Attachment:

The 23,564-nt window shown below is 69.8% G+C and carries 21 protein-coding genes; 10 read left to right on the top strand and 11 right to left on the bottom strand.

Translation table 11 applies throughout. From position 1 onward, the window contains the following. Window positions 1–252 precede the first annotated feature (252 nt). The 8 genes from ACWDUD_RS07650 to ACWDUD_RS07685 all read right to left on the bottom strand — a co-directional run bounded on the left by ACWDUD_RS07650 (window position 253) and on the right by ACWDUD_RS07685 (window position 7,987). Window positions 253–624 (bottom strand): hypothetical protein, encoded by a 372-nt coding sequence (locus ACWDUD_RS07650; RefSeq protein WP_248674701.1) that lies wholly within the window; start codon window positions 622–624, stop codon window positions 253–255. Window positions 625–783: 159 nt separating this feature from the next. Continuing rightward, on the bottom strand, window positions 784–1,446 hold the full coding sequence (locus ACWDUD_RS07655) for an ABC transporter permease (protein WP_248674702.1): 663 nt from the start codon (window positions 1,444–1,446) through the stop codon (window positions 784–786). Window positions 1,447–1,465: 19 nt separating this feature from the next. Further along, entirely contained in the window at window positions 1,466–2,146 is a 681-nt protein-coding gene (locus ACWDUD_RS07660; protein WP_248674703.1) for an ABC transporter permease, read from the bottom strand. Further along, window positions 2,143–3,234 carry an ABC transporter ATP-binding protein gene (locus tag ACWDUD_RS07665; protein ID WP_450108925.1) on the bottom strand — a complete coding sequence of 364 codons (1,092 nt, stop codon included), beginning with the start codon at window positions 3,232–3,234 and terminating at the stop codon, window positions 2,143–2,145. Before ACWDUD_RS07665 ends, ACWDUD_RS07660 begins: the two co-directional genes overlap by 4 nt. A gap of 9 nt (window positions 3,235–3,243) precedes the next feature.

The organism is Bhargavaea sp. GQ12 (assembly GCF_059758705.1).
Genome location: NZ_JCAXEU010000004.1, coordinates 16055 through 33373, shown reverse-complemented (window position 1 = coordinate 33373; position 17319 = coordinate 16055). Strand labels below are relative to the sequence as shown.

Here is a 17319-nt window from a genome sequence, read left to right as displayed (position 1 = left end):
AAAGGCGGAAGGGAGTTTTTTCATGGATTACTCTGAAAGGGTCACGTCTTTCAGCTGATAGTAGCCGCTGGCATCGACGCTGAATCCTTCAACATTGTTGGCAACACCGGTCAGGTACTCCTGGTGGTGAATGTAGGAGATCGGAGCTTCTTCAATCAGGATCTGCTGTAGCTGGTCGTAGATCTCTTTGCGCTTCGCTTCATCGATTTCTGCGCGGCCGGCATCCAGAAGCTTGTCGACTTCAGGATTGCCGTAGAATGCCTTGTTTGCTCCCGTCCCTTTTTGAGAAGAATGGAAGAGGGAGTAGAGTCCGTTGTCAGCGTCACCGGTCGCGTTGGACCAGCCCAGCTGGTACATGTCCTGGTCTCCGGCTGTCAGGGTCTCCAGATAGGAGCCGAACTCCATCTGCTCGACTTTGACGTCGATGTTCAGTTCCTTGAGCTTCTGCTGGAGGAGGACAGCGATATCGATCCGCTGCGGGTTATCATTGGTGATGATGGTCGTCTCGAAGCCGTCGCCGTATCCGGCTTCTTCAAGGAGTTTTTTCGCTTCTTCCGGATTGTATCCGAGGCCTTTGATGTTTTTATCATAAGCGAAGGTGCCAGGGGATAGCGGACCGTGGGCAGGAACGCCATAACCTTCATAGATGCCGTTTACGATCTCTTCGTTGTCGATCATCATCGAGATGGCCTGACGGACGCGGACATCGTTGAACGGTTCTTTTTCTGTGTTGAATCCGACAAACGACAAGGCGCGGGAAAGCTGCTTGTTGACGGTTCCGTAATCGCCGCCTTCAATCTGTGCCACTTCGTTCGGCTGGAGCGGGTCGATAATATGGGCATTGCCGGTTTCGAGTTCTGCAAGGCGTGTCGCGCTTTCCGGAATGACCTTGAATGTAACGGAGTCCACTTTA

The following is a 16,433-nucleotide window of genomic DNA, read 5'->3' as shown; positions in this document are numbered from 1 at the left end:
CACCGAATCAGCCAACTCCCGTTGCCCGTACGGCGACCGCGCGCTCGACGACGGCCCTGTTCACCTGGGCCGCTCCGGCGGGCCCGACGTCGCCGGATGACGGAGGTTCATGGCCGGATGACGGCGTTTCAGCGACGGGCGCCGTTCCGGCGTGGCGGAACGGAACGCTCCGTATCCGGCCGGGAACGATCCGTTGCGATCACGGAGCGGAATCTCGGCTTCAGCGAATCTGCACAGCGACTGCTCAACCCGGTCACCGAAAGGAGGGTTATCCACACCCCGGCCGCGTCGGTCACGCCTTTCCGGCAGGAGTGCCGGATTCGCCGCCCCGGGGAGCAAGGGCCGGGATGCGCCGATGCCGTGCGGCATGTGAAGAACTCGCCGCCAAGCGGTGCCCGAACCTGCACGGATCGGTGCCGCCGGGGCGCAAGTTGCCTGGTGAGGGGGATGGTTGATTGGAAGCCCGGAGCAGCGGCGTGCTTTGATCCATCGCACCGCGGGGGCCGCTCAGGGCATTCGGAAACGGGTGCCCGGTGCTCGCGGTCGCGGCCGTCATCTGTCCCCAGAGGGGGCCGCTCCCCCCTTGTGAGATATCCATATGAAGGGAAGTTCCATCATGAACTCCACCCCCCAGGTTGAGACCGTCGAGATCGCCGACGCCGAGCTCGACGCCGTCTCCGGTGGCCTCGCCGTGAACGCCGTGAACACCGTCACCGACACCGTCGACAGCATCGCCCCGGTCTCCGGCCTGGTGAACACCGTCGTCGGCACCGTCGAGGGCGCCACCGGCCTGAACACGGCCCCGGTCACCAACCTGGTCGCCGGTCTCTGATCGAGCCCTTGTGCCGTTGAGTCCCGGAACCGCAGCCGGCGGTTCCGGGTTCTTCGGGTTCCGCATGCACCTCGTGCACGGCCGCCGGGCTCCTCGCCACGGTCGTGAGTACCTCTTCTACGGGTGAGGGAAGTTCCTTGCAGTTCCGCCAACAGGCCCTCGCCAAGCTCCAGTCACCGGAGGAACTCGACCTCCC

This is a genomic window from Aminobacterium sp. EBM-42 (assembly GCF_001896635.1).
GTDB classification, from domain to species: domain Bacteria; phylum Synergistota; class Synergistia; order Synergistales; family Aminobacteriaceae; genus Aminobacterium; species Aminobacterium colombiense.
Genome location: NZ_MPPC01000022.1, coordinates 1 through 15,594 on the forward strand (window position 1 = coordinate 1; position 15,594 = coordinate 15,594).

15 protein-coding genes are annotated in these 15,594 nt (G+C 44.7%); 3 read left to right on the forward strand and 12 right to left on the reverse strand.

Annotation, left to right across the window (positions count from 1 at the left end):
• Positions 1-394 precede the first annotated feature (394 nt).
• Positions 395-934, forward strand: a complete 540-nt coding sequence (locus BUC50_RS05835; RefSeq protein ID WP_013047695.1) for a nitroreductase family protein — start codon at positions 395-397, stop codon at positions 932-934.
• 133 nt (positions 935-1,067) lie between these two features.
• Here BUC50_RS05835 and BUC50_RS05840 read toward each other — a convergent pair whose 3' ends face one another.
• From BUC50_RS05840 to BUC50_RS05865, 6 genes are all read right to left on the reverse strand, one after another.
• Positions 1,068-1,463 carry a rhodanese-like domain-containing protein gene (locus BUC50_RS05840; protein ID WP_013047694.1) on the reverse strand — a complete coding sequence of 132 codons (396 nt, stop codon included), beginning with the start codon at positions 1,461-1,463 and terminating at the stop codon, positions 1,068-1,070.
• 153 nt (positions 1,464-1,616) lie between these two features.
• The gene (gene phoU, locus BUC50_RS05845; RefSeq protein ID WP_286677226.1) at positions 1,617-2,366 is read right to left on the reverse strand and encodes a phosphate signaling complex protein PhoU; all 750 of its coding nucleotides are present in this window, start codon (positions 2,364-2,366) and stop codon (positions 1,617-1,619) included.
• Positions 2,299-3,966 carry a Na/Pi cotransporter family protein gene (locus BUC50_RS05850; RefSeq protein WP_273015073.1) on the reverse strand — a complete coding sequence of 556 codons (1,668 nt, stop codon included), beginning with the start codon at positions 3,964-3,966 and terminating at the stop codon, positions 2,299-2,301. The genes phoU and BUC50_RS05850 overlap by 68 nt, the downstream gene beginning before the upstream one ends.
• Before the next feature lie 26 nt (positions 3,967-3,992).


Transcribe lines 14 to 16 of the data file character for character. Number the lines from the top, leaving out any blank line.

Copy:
• Positions 1-394 precede the first annotated feature (394 nt).
• Positions 395-934, forward strand: a complete 540-nt coding sequence (locus BUC50_RS05835; RefSeq protein ID WP_013047695.1) for a nitroreductase family protein — start codon at positions 395-397, stop codon at positions 932-934.
• 133 nt (positions 935-1,067) lie between these two features.